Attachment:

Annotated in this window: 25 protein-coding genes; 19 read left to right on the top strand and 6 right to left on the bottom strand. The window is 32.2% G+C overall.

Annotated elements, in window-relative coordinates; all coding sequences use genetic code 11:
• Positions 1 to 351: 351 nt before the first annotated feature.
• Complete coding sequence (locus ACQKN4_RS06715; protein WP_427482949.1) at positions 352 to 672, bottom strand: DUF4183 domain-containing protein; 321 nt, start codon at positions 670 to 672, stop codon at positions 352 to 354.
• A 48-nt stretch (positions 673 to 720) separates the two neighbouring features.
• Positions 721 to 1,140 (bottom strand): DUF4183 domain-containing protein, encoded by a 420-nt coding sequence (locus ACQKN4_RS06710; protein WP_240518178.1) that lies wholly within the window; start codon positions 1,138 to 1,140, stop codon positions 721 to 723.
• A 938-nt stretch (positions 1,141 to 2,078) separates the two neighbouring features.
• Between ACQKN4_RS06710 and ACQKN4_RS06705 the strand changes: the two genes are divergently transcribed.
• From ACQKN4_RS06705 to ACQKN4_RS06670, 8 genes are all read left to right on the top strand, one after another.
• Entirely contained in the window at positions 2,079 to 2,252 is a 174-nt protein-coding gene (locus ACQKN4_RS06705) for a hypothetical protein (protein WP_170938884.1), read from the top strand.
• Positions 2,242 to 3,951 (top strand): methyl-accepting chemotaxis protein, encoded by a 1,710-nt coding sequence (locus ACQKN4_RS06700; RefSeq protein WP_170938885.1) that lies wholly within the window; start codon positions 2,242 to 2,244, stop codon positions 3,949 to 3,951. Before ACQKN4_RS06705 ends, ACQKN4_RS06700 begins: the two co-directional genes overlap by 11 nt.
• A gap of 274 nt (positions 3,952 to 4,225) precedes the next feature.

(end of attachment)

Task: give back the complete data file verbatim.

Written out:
Annotated in this window: 25 protein-coding genes; 19 read left to right on the top strand and 6 right to left on the bottom strand. The window is 32.2% G+C overall.

Annotated elements, in window-relative coordinates; all coding sequences use genetic code 11:
• Positions 1 to 351: 351 nt before the first annotated feature.
• Complete coding sequence (locus ACQKN4_RS06715; protein WP_427482949.1) at positions 352 to 672, bottom strand: DUF4183 domain-containing protein; 321 nt, start codon at positions 670 to 672, stop codon at positions 352 to 354.
• A 48-nt stretch (positions 673 to 720) separates the two neighbouring features.
• Positions 721 to 1,140 (bottom strand): DUF4183 domain-containing protein, encoded by a 420-nt coding sequence (locus ACQKN4_RS06710; protein WP_240518178.1) that lies wholly within the window; start codon positions 1,138 to 1,140, stop codon positions 721 to 723.
• A 938-nt stretch (positions 1,141 to 2,078) separates the two neighbouring features.
• Between ACQKN4_RS06710 and ACQKN4_RS06705 the strand changes: the two genes are divergently transcribed.
• From ACQKN4_RS06705 to ACQKN4_RS06670, 8 genes are all read left to right on the top strand, one after another.
• Entirely contained in the window at positions 2,079 to 2,252 is a 174-nt protein-coding gene (locus ACQKN4_RS06705) for a hypothetical protein (protein WP_170938884.1), read from the top strand.
• Positions 2,242 to 3,951 (top strand): methyl-accepting chemotaxis protein, encoded by a 1,710-nt coding sequence (locus ACQKN4_RS06700; RefSeq protein WP_170938885.1) that lies wholly within the window; start codon positions 2,242 to 2,244, stop codon positions 3,949 to 3,951. Before ACQKN4_RS06705 ends, ACQKN4_RS06700 begins: the two co-directional genes overlap by 11 nt.
• A gap of 274 nt (positions 3,952 to 4,225) precedes the next feature.